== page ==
Assessment Task 2
Learning Outcomes: 1, 2, 3, 4
Drawing from the list of primary sources (historical texts or literature) and dramatisations/performances (films, tv shows, online videos, etc.) in the course text corresponding to each weekly chapter, two students every week will each present a five-minute oral review of a particular source.
Each presentation must present a definitive assessment of the source or dramatisation in question and be prepared to answer questions.
Presenters are encouraged to show slides or brief video clips to illustrate or enhance their points.
Presentations will be marked according to clarity and adherence to the week's theme and issues.
Assessment Task 3
Learning Outcomes: 1, 2, 4
Twice or possibly three times in the semester, each student will provide a ten- to fifteen-minute oral presentation, accompanied by slides with explanatory text and images, on either 1) a specific event, theme, or historical issue for the week's topic or theme; or 2) a historical figure, drawn from the list of figures in the course text for the week.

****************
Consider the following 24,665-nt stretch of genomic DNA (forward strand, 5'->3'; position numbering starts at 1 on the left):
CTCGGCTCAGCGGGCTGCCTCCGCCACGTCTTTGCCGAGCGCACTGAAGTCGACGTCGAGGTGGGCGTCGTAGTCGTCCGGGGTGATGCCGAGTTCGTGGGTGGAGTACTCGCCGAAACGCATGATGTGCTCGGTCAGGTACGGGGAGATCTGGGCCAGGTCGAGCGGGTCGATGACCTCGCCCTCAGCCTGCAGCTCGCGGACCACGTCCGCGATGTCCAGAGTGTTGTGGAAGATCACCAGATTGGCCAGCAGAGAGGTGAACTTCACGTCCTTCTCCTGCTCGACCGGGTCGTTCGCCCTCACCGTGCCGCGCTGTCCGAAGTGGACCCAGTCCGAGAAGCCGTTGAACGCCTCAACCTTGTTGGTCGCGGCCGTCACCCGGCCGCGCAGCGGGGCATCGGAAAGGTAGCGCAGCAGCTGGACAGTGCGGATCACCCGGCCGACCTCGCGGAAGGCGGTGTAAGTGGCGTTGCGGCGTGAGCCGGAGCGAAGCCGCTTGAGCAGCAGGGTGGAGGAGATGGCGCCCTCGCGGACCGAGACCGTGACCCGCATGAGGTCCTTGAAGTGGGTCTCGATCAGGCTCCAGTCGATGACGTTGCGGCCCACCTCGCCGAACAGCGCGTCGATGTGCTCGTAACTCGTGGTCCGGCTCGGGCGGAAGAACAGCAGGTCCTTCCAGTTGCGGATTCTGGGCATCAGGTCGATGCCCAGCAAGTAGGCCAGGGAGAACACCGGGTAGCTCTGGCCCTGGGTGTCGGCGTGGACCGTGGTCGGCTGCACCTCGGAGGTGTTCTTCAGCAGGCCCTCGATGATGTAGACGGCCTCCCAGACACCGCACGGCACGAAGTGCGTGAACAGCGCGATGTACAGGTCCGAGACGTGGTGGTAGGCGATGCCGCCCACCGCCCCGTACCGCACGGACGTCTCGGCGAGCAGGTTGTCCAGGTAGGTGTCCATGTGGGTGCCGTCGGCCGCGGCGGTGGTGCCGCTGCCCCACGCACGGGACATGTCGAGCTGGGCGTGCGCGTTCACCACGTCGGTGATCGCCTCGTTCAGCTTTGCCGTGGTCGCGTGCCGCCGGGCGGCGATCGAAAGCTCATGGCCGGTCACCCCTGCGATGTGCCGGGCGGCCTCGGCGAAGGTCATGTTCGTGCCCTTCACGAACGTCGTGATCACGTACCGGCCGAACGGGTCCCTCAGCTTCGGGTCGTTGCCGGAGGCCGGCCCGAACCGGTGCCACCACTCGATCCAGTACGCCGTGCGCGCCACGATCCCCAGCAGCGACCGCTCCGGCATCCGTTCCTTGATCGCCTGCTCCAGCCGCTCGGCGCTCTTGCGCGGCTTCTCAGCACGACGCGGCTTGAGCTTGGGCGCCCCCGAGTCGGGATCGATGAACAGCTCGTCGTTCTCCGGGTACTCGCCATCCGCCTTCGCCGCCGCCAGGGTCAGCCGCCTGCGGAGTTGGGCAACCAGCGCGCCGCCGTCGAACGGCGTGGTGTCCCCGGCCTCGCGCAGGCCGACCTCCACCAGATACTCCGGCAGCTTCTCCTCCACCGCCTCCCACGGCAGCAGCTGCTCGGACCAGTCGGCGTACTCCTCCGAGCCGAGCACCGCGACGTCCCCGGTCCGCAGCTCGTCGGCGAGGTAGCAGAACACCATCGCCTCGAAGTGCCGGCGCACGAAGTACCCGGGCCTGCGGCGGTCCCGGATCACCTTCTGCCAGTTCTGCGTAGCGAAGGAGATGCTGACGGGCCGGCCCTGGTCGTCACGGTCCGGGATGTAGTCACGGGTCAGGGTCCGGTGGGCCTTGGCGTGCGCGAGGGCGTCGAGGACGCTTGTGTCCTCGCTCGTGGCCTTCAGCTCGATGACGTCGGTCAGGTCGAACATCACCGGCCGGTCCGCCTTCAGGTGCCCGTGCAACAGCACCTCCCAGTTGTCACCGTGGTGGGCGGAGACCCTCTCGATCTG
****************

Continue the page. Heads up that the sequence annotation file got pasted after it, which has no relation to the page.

The individual oral presentation, followed by Q&A, is designed to enhance speaking skills and communicative strategies.
Presenters are encouraged to consult at least one external journalistic or academic account, integrated into the presentation, that relates to the presentation topic or theme.
The presentation is expected to include the student's own interpretation of the specified external source and the cultural background and relation to the assigned weekly reading. In addition to the contents of the presentation, how it is delivered, such as fluency, choice of words, grammar and pronunciation, will also be marked.
Assessment Task 4
Learning Outcomes: 1, 2, 3